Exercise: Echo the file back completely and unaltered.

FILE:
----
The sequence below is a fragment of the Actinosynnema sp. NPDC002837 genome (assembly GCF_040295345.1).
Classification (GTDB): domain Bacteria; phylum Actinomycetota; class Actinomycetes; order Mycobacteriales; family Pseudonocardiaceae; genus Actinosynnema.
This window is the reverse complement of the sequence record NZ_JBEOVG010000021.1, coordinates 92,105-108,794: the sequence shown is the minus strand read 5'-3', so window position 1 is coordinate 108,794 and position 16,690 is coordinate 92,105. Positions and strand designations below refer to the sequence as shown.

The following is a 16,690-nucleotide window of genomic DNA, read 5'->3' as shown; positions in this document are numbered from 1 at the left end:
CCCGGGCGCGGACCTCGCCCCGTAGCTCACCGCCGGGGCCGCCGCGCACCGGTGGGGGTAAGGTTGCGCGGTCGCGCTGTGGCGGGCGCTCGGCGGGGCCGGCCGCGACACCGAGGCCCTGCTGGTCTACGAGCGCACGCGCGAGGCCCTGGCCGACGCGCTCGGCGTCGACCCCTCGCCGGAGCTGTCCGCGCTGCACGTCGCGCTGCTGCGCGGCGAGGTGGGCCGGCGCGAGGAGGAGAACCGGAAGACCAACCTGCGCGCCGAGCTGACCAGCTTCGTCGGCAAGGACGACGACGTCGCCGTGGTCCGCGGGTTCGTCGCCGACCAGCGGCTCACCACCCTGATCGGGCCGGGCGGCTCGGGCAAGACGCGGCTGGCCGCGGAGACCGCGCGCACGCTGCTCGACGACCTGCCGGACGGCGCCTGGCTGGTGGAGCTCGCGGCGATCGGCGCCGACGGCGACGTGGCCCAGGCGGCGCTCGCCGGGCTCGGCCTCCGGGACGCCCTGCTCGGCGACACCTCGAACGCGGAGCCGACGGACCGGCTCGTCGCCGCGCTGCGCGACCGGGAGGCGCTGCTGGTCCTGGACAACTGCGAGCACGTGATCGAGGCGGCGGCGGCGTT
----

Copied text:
The sequence below is a fragment of the Actinosynnema sp. NPDC002837 genome (assembly GCF_040295345.1).
Classification (GTDB): domain Bacteria; phylum Actinomycetota; class Actinomycetes; order Mycobacteriales; family Pseudonocardiaceae; genus Actinosynnema.
This window is the reverse complement of the sequence record NZ_JBEOVG010000021.1, coordinates 92,105-108,794: the sequence shown is the minus strand read 5'-3', so window position 1 is coordinate 108,794 and position 16,690 is coordinate 92,105. Positions and strand designations below refer to the sequence as shown.

The following is a 16,690-nucleotide window of genomic DNA, read 5'->3' as shown; positions in this document are numbered from 1 at the left end:
CCCGGGCGCGGACCTCGCCCCGTAGCTCACCGCCGGGGCCGCCGCGCACCGGTGGGGGTAAGGTTGCGCGGTCGCGCTGTGGCGGGCGCTCGGCGGGGCCGGCCGCGACACCGAGGCCCTGCTGGTCTACGAGCGCACGCGCGAGGCCCTGGCCGACGCGCTCGGCGTCGACCCCTCGCCGGAGCTGTCCGCGCTGCACGTCGCGCTGCTGCGCGGCGAGGTGGGCCGGCGCGAGGAGGAGAACCGGAAGACCAACCTGCGCGCCGAGCTGACCAGCTTCGTCGGCAAGGACGACGACGTCGCCGTGGTCCGCGGGTTCGTCGCCGACCAGCGGCTCACCACCCTGATCGGGCCGGGCGGCTCGGGCAAGACGCGGCTGGCCGCGGAGACCGCGCGCACGCTGCTCGACGACCTGCCGGACGGCGCCTGGCTGGTGGAGCTCGCGGCGATCGGCGCCGACGGCGACGTGGCCCAGGCGGCGCTCGCCGGGCTCGGCCTCCGGGACGCCCTGCTCGGCGACACCTCGAACGCGGAGCCGACGGACCGGCTCGTCGCCGCGCTGCGCGACCGGGAGGCGCTGCTGGTCCTGGACAACTGCGAGCACGTGATCGAGGCGGCGGCGGCGTT